The real estate in Canada is booming more than ever. Foreign investors have not been left behind in the real estate’s craze. A significant number of investors are buying condominium units. A condo is a form of real estate which is divided into a number of units that are owned separately but have shared common areas. Compared to apartments which are normally leased, condo units are purchased outrightly.
Renowned realtors in Canada have always asked potential buyers of condo units to be sure if they want to stay in a condo. This is because a person might not be comfortable with the rules that are set and more importantly being too close to others. Regardless of one’s residency, decisions on buying condo units should never be rushed. A lot of homework needs to be.
Choosing Between Pre-construction and Pre-owned Options
When a pre-owned is purchased, the buyer can see the exact unit. The buyer can know what he is getting into. In case of modifications, they can be planned.
A pre-construction, on the other hand, is a sketch of the unit. Work on the actual condo has either started, or the sales agents are out there convincing potential buyers. The completed units may at times turn out to be different from sketches provided.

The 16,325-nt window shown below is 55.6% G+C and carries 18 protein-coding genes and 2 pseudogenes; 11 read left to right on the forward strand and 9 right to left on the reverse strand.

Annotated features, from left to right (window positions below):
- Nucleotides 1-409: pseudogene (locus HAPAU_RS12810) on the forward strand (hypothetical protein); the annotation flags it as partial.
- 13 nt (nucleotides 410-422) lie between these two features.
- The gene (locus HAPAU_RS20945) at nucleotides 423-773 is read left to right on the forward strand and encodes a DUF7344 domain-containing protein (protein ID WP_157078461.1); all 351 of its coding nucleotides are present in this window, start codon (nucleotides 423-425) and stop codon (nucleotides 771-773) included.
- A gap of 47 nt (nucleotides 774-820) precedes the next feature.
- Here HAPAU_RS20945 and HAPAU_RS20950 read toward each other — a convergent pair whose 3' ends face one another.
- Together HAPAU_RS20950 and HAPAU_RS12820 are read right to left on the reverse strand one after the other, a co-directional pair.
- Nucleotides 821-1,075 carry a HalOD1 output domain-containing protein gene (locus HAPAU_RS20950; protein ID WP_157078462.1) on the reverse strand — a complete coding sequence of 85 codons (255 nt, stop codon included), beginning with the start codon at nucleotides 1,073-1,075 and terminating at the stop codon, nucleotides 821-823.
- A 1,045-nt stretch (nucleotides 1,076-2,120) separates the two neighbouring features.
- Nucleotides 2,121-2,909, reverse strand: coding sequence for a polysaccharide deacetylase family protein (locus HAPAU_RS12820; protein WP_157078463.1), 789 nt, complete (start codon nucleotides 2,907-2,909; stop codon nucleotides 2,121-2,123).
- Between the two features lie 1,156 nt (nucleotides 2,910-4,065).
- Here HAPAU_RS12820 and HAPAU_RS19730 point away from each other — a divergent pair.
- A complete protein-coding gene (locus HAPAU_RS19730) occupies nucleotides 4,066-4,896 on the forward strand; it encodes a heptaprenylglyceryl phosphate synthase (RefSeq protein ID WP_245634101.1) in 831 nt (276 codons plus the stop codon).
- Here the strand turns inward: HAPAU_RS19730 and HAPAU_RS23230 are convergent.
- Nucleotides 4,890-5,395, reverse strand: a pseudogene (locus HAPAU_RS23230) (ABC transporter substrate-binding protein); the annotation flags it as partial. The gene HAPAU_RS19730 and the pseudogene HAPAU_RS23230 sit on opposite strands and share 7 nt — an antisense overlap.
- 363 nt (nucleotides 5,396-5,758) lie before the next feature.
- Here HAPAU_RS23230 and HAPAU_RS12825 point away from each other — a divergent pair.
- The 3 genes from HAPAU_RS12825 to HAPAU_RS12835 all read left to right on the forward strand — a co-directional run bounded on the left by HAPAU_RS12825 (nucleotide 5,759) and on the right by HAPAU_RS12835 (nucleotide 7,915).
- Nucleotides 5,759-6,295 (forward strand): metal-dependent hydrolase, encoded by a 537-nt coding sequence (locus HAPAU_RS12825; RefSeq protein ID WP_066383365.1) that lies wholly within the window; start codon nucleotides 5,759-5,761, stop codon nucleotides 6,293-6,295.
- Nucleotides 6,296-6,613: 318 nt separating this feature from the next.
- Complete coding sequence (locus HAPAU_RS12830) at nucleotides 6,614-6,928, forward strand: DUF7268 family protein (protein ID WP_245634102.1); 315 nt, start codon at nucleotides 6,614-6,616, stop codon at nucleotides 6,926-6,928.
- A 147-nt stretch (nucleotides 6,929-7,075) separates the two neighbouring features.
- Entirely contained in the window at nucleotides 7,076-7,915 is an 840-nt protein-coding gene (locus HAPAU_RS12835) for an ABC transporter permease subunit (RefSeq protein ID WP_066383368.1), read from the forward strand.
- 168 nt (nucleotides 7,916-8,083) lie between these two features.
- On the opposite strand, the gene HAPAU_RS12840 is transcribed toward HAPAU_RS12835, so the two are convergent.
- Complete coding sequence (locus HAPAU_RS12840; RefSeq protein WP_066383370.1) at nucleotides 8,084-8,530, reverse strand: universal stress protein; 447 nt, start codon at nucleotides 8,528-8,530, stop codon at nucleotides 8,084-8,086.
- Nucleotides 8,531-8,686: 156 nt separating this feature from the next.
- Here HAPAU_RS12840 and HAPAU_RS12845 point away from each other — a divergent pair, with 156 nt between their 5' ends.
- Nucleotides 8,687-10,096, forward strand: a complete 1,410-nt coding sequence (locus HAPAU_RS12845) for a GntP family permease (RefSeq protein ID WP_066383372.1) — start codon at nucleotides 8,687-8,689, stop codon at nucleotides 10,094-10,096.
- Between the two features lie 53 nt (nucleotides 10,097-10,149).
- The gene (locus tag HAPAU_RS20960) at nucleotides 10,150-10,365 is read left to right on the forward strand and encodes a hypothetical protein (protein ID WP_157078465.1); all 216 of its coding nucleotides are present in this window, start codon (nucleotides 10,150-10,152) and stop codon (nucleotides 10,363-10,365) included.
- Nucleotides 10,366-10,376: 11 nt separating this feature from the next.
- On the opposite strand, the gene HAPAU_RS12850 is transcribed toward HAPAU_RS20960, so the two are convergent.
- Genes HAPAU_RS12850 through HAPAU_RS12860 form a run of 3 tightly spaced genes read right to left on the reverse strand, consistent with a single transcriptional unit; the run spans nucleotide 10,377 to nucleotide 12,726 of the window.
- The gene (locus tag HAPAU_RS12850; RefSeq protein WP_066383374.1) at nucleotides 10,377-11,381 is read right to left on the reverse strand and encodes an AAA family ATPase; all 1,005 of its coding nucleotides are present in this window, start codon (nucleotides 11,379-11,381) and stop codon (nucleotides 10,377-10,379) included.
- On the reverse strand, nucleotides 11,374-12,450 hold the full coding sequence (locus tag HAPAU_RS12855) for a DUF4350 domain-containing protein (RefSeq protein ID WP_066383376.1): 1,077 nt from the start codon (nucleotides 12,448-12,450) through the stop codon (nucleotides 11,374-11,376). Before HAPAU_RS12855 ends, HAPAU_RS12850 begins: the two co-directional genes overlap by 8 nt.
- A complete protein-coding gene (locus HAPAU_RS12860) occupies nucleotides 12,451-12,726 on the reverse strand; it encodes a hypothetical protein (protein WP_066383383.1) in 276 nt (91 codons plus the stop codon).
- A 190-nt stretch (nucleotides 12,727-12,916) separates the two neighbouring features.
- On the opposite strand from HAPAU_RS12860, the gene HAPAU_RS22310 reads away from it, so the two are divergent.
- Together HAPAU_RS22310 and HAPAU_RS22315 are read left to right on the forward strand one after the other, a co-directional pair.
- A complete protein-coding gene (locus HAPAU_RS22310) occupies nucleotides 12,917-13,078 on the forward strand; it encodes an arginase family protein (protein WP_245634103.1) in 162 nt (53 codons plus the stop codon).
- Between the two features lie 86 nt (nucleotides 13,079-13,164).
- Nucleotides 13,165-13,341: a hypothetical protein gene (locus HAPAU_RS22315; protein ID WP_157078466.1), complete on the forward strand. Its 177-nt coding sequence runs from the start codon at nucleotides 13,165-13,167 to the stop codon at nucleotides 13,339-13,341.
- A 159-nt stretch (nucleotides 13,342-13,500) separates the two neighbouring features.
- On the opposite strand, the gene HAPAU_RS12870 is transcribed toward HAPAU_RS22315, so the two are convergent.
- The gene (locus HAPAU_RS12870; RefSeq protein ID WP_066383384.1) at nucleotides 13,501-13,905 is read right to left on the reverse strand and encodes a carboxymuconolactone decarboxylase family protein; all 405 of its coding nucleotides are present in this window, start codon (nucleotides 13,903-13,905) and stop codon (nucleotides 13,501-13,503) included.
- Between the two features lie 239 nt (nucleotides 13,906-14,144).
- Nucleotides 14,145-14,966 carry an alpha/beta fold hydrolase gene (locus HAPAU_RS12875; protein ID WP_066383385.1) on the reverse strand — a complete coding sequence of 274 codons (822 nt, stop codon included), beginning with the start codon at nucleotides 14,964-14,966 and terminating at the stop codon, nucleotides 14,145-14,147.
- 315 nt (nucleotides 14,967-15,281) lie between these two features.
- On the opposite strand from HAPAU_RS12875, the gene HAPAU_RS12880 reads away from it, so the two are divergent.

Do a Background Check on the Builder
Take time and dig information on the builder. Get details such as work that they have handled in the past, their response to complaints, their financial strength and the number of resales going on. A high resale rate means that either substandard work was done or there is a problem with the condo boards.
Get the Right Professionals
The following professionals are very important in the buying process: a realtor who has experience in dealing with condo units, financial broker to evaluate and arrange the mortgage you qualify for and a lawyer to analyze the offer given and other details. The lawyer will also help a buyer understand their legal obligations.
Understand the Closing Costs and Condo Fees
Closing costs include the tax on the land transfer, legal fees, fees required for bank appraisal and insurance premiums for mortgages. On average, closing costs can add up to 5%.
The shared facilities like parking, elevators are not included in the purchase price but are paid for monthly. The monthly fees are aggregated and divided by the total area covered by all the condo units. Allocation is then done according to the size of one’s condo unit. A status certificate is always prepared yearly to show how the common expenditure have been collected and spent well.
Understand the Role of the Condo Board
Condo board is composed of the condo owners, and it determines the condo fees to be charged. All contracts for maintenance and other repairs are entered into by the condo board. The second function of the condo board is to resolve disputes between the condo units’ owners.
In conclusion, having understood the process of buying a condo unit in Canada, always expect delays before you can move into your unit and think resale when the right price is offered.